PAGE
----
Tag Archives: DAC

Asheville, Walnut Cove, Biltmore Forrest and Western North Carolina’s Audio and Home Theater specialists present Cane Creek AV and Paul McGowan – PS Audio, Intl.

Back to basics

I am reminded how complex our quest for perfection can be. Even the simple act of playing a record album can seem like an impossible mountain to climb once we factor in the particulars like VTA, phono stages, capacitive loading, proper weight, cartridge types, cables etc. And digital’s even more frightening.

There’s a post worth reading on the Roon forums that delves deep into this very subject. Anders Vinberg pleads with our crowd to go easy when first advising newcomers into computer based audio. And he’s right. How tempting to add in the kitchen sink of advice and recommendations when someone asks us what they’ll need to play music stored on a hard drive. The list is endless. What they really need to know is pretty simple and is detailed in our How To that can be found here. But even this simple setup guide, I am saddened to say, can be daunting.

Truthfully, there’s not much needed to play music other than a computer, DAC, USB cable, and a program like JRiver, Roon, or iTunes. There’s no reason a newbie shouldn’t be up and running within an hour’s time, and yet somehow we manage to make it hard.

I agree with the author of the post that we should always be vigilant figuring out first the level of skill the newbie possesses before dishing out too big a plate of recommendations.

Sometimes it’s the simplest path that gets us through the door. We can always add desert later.

Asheville, Walnut Cove, Biltmore Forrest and Western North Carolina’s Audio and Home Theater specialists present Cane Creek AV and Paul McGowan – PS Audio, Intl.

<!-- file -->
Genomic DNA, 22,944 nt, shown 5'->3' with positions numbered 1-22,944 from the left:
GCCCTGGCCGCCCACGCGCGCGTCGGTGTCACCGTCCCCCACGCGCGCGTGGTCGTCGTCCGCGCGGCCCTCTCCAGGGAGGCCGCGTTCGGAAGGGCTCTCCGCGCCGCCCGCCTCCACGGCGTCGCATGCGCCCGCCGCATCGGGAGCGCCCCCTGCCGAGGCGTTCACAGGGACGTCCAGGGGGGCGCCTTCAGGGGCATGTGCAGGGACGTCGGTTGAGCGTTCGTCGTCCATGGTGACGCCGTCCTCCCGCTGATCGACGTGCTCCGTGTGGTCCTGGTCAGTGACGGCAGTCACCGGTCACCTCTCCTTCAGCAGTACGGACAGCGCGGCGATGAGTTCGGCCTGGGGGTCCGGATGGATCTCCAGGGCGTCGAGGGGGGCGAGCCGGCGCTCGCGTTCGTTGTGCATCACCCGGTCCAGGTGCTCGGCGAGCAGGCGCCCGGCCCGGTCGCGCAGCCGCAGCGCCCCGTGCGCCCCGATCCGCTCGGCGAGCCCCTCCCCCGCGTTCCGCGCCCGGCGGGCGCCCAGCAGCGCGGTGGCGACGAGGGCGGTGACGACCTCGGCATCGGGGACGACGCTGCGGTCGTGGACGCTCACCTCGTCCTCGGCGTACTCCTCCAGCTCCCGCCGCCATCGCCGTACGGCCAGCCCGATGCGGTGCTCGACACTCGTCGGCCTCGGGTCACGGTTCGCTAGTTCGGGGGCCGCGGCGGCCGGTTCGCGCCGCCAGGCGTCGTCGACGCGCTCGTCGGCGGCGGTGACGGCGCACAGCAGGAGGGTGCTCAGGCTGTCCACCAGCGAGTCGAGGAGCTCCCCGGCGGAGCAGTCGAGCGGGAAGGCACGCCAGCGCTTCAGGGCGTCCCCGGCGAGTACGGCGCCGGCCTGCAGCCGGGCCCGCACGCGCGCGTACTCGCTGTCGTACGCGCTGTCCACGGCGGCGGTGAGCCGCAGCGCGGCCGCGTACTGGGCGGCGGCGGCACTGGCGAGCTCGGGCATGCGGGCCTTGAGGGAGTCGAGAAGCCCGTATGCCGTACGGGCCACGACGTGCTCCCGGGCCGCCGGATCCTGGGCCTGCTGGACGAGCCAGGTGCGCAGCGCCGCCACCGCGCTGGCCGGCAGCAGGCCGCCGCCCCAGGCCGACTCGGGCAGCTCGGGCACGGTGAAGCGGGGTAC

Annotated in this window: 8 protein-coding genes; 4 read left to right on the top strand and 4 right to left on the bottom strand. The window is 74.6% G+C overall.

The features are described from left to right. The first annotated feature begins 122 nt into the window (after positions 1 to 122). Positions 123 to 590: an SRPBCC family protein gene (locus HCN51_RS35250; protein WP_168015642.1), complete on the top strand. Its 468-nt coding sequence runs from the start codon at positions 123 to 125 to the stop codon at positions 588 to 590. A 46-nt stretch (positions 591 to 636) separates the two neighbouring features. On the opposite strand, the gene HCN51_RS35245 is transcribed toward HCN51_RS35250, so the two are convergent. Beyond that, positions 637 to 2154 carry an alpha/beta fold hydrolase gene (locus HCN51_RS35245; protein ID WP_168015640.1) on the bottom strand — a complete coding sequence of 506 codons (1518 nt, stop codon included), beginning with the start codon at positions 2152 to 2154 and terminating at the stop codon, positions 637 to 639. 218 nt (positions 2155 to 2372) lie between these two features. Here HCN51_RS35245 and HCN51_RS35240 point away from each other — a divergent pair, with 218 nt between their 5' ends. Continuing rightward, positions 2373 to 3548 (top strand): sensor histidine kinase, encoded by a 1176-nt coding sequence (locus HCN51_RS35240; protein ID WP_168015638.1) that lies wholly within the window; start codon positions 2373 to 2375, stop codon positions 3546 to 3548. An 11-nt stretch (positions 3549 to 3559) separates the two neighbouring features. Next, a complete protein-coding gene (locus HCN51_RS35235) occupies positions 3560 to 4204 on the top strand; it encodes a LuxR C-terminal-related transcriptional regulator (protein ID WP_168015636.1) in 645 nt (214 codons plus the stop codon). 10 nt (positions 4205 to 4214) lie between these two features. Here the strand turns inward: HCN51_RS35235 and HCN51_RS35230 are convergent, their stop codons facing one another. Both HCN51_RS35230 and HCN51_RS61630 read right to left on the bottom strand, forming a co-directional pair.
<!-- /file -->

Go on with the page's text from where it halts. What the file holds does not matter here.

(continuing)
By plug and play, Paul is referring to an audio component that replaces computers in our music systems. One that can rip music, store music, stream music and give us a way to control it. Maybe add a DAC and even an amplifier, like the UK stalwart, Naim Audio is doing now. Maybe incorporate a turntable  and speakers!!

Plug and play

What a great idea someone came up with when they first coined the term plug-and-play. Easy peezy, right? Plug the device in and it just works.

If you own a Mac you already know what this feels like. Windows 10 owners finally get a taste, but most people on the planet never really get to experience this miracle of technology.

Wouldn’t it be something if someone managed to figure out a small stereo system that would fit that bill? Plug it in, it auto corrects for the room, knows your musical preference, begins to play music you already have approved.

As Buck Rogers as this sounds, I predict within the next decade this will happen. How you ask? Through the miracle of complexity: building blocks stacked over time.

Our meager minds can only understand small snippets of complex structures. We can visualize how a computer system does math and we understand the language it uses, but more than that and we’re lost. Try visualizing the path required for you to read these words on a screen from a device in your pocket. I am sitting in my basement office in Boulder, Colorado, typing. Tomorrow my thoughts spread around the globe. To us, it’s magic because no one person understands how it all works.

Imagine other complex systems. You are a perfect example. We can figure out down to a molecular level how small systems within us work but not the whole.

Once a system exceeds a certain level of complexity it becomes unknowable by any one person. This means that with each layer of added complexity we can only build with ever-increasing complex blocks—never knowing the whole. Block-upon-block until it all seems like magic. A miracle.

Which is why I predict the miracle of a plug-and-play system is within our horizon. How exciting is that?